The company is also looking to produce a study that examines Acthar for Lou Gehrig's disease and on the conference call they harped about this as proof that the company is legitimately interested in what the clinical data is behind their key drug.
However, such a study takes a significant amount of time and it will likely be years before we get results. We believe that MNK shareholders don't really have this much time to wait, as any interruption in Acthar sales could be a significant negative for the company's cash flow stream and could be a prompt for investors to start looking at the balance sheet a little closer and examining how the company is going to deal with its tremendous debt load.
The selloff on earnings on Tuesday told us a lot. Aside from the basics of "the stock sold off because there was no guidance", we also simply got to feel that a long awaited loss of confidence and trust in the company is finally starting to take place.
The market sentiment on MNK simply seems to have shifted here over the last week. Prior to this, the company would have simply traded higher on the results. Now, it looks as though the armor around the company has worn off. There was also increased scrutiny on the conference call, with numerous analysts asking pointed questions about Acthar, a road that we think could lead to some answers at the market may not want to hear in the future.
It was only weeks ago that we wrote an article talking about why upside in MNK could be limited after its prior quarter results. We stated,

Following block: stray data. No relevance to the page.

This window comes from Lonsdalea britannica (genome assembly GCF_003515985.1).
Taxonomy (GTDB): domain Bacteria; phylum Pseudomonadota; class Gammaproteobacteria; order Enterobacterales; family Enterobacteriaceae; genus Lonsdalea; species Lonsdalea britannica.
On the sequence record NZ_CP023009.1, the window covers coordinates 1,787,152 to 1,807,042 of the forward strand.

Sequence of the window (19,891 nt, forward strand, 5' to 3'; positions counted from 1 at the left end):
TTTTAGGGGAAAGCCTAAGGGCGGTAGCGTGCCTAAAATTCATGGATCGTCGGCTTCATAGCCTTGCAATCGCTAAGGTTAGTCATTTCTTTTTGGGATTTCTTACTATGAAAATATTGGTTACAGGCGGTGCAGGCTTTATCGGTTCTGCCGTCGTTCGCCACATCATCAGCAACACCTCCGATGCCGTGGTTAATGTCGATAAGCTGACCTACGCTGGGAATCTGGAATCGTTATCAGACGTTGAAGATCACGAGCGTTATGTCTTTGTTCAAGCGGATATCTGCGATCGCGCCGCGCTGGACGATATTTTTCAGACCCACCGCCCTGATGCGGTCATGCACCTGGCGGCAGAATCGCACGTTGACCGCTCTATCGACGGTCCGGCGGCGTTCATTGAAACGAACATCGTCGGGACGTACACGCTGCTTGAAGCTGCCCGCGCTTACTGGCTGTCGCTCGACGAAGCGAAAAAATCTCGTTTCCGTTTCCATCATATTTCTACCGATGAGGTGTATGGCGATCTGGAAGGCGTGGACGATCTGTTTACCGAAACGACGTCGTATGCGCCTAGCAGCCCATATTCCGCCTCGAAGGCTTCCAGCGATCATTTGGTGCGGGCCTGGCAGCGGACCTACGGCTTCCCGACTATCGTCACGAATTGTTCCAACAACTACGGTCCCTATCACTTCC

At a PE of 10x, the market is assuming that these results will (at least) be able to be replicated for the next 10 years. Most investors bank on growth, not just consistency.
This is important because one of MNK's core drugs continues to come under fire, and that could have an impact on future cash flows going forward. We believe 10x is a best-case multiple that takes into account the risk of potentially losing or having to alter a major revenue stream (which may not ever happen - we are just trying to assess the risk).
We followed that with a recent article talking about why investors should be skeptical about MNK and why the company's multiples may not actually be as appealing as they look. We continue to have our concerns, not only about the companies primary breadwinner in Acthar, but also about the amount of leverage that the company has, how it will execute future acquisitions that it is talking about, and what will happen when interest rates and the cost of capital rises.
While at face value the company's earnings report looked good, the extra week in November combined with lack of guidance and lack of visibility into the future for the company's primary profit driver remain giant risks for the company. On top of this, there is always the continued risk of regulatory examination. We continue to believe that MNK upside may be limited and would direct investors to consider companies like Allergan (NYSE:AGN), and Mylan (NASDAQ:MYL) if they are looking to get exposure in the pharmaceutical space.
Disclosure: I am/we are long AGN, MYL.
I wrote this article myself, and it expresses my own opinions. I am not receiving compensation for it (other than from Seeking Alpha). I have no business relationship with any company whose stock is mentioned in this article.